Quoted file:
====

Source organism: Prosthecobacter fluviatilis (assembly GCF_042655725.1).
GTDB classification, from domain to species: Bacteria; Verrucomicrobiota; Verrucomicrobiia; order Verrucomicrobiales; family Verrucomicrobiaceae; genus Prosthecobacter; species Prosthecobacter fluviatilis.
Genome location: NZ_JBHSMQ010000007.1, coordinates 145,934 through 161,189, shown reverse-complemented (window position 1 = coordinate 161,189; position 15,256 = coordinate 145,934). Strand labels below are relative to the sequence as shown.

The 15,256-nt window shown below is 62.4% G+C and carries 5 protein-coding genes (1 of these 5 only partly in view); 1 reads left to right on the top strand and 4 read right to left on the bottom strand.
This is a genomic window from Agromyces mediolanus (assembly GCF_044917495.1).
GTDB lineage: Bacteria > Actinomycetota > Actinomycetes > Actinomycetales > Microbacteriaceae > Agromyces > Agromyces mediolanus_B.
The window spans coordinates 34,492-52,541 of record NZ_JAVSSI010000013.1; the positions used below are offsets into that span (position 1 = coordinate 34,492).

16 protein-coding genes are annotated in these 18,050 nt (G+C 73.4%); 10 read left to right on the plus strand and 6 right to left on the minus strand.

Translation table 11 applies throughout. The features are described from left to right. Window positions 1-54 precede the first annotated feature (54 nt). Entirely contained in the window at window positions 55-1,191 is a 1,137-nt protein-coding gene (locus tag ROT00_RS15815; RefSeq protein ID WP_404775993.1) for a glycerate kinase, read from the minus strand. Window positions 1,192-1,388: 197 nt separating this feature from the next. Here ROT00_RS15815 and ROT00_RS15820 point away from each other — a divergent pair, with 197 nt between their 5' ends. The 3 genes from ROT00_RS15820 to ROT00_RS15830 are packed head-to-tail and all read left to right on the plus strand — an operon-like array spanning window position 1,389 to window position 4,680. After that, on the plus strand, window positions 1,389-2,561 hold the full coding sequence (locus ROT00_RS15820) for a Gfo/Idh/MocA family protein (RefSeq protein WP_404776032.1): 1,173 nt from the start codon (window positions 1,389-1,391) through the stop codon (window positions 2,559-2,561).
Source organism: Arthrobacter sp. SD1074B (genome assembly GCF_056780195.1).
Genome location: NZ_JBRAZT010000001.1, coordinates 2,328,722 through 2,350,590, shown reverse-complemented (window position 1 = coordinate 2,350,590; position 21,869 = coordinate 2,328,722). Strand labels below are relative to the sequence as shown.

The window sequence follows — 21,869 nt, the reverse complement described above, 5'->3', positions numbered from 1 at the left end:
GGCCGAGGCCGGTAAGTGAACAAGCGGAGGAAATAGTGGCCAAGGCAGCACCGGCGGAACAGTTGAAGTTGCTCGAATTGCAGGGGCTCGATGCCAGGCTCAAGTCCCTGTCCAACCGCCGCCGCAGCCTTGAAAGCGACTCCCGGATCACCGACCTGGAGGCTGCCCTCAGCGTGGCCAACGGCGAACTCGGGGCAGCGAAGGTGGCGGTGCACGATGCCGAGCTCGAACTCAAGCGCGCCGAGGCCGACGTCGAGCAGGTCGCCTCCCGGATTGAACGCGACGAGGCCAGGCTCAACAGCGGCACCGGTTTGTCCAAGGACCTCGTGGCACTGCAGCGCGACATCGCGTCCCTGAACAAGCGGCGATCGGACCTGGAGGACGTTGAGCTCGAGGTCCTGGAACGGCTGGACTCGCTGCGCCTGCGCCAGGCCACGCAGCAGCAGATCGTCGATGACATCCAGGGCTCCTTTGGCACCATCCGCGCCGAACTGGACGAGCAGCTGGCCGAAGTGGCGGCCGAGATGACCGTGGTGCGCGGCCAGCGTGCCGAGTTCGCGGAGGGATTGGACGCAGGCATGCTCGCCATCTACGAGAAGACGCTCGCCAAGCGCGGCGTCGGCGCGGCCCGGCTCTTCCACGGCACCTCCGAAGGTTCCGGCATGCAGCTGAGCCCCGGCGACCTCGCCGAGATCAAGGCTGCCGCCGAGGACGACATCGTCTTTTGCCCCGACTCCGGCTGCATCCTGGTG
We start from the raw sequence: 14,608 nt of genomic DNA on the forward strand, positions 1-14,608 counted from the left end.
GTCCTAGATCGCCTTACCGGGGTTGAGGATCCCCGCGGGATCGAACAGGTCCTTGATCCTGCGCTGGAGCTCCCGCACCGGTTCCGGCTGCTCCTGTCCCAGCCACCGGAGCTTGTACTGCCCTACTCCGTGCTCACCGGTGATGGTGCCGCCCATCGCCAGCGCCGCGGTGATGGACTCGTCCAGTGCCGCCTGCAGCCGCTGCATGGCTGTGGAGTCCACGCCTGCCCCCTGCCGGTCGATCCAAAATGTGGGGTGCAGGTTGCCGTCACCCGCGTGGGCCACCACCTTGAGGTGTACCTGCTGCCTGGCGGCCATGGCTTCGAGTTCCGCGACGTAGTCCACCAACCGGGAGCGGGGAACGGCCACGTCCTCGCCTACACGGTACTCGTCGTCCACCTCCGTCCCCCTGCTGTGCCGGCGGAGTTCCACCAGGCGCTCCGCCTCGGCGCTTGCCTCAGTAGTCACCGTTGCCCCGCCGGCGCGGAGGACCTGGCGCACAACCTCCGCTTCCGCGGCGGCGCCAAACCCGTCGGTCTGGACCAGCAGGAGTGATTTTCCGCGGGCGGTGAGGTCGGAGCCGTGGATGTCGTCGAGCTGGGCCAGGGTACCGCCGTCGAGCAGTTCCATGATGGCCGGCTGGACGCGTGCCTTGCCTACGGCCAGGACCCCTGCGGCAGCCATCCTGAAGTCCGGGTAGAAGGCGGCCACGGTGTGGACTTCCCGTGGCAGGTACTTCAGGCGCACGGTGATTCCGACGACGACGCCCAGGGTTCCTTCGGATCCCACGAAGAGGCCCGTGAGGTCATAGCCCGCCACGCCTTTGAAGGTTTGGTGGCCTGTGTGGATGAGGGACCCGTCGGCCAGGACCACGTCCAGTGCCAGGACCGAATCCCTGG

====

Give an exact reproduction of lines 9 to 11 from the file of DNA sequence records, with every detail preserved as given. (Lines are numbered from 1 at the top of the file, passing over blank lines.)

Translation table 11 applies throughout. The features are described from left to right. Window positions 1-54 precede the first annotated feature (54 nt). Entirely contained in the window at window positions 55-1,191 is a 1,137-nt protein-coding gene (locus tag ROT00_RS15815; RefSeq protein ID WP_404775993.1) for a glycerate kinase, read from the minus strand. Window positions 1,192-1,388: 197 nt separating this feature from the next. Here ROT00_RS15815 and ROT00_RS15820 point away from each other — a divergent pair, with 197 nt between their 5' ends. The 3 genes from ROT00_RS15820 to ROT00_RS15830 are packed head-to-tail and all read left to right on the plus strand — an operon-like array spanning window position 1,389 to window position 4,680. After that, on the plus strand, window positions 1,389-2,561 hold the full coding sequence (locus ROT00_RS15820) for a Gfo/Idh/MocA family protein (RefSeq protein WP_404776032.1): 1,173 nt from the start codon (window positions 1,389-1,391) through the stop codon (window positions 2,559-2,561).
Source organism: Arthrobacter sp. SD1074B (genome assembly GCF_056780195.1).
Genome location: NZ_JBRAZT010000001.1, coordinates 2,328,722 through 2,350,590, shown reverse-complemented (window position 1 = coordinate 2,350,590; position 21,869 = coordinate 2,328,722). Strand labels below are relative to the sequence as shown.